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A collection of survey articles by leading young researchers, showcasing the vitality of Russian mathematics.
Ideas from quantum field theory and string theory have had an enormous impact on geometry over the last two decades. One extremely fruitful source of new mathematical ideas goes back to the works of Cecotti, Vafa, et al. around 1991 on the geometry of topological field theory. Their tt*-geometry (tt* stands for topological-antitopological) was motivated by physics, but it turned out to unify ideas from such separate branches of mathematics as singularity theory, Hodge theory, integrable systems, matrix models, and Hurwitz spaces. The interaction among these fields suggested by tt*-geometry has become a fast moving and exciting research area.This book, loosely based on the 2007 Augsburg, Germany workshop ""From tQFT to tt* and Integrability"", is the perfect introduction to the range of mathematical topics relevant to tt*-geometry. It begins with several surveys of the main features of tt*-geometry, Frobenius manifolds, twistors, and related structures in algebraic and differential geometry, each starting from basic definitions and leading to current research. The volume moves on to explorations of current foundational issues in Hodge theory: higher weight phenomena in twistor theory and non-commutative Hodge structures and their relation to mirror symmetry. The book concludes with a series of applications to integrable systems and enumerative geometry, exploring further extensions and connections to physics. With its progression through introductory, foundational, and exploratory material, this book is an indispensable companion for anyone working in the subject or wishing to enter it.
A collection of articles showcasing the achievements of young Russian researchers in combinatorial and algebraic geometry and topology.
This is a relatively fast paced graduate level introduction to complex algebraic geometry, from the basics to the frontier of the subject. It covers sheaf theory, cohomology, some Hodge theory, as well as some of the more algebraic aspects of algebraic geometry. The author frequently refers the reader if the treatment of a certain topic is readily available elsewhere but goes into considerable detail on topics for which his treatment puts a twist or a more transparent viewpoint. His cases of exploration and are chosen very carefully and deliberately. The textbook achieves its purpose of taking new students of complex algebraic geometry through this a deep yet broad introduction to a vast subject, eventually bringing them to the forefront of the topic via a non-intimidating style.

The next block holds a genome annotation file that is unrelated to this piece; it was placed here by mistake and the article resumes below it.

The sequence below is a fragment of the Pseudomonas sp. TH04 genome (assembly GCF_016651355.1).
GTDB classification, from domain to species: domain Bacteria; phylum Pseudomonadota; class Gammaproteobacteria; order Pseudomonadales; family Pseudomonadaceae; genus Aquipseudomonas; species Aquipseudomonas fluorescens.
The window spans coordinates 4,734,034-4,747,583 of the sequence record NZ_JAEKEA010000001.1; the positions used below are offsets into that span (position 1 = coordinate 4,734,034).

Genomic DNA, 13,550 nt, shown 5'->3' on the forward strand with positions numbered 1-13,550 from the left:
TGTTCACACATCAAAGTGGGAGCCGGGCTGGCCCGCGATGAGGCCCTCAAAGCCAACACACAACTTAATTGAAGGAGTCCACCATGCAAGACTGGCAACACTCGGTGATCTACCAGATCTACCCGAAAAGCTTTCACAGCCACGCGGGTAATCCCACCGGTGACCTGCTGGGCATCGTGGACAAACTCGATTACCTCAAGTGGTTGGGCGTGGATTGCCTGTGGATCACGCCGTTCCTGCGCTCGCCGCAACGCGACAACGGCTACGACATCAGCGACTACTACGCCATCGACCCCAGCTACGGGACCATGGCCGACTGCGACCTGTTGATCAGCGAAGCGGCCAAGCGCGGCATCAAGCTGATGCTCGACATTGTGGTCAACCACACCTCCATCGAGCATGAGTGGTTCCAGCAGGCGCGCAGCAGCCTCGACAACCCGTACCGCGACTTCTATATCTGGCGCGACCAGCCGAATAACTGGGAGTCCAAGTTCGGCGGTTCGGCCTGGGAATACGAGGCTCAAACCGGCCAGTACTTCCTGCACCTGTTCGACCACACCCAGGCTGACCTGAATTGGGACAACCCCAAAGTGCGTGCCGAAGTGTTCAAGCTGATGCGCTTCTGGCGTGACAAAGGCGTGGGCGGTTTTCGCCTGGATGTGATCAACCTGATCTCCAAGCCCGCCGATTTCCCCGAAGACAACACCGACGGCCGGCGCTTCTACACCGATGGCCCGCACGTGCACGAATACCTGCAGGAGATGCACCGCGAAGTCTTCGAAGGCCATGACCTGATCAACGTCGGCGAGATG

Mathematics of Complexity and Dynamical Systems is an authoritative reference to the basic tools and concepts of complexity, systems theory, and dynamical systems from the perspective of pure and applied mathematics. Complex systems are systems that comprise many interacting parts with the ability to generate a new quality of collective behavior through self-organization, e.g. the spontaneous formation of temporal, spatial or functional structures. These systems are often characterized by extreme sensitivity to initial conditions as well as emergent behavior that are not readily predictable or even completely deterministic. The more than 100 entries in this wide-ranging, single source work provide a comprehensive explication of the theory and applications of mathematical complexity, covering ergodic theory, fractals and multifractals, dynamical systems, perturbation theory, solitons, systems and control theory, and related topics. Mathematics of Complexity and Dynamical Systems is an essential reference for all those interested in mathematical complexity, from undergraduate and graduate students up through professional researchers.
This collection of articles from the Independent University of Moscow is derived from the Globus seminars held there. They are given by world authorities, from Russia and elsewhere, in various areas of mathematics and are designed to introduce graduate students to some of the most dynamic areas of mathematical research. The seminars aim to be informal, wide-ranging and forward-looking, getting across the ideas and concepts rather than formal proofs, and this carries over to the articles here. Topics covered range from computational complexity, algebraic geometry, dynamics, through to number theory and quantum groups. The volume as a whole is a fascinating and exciting overview of contemporary mathematics.

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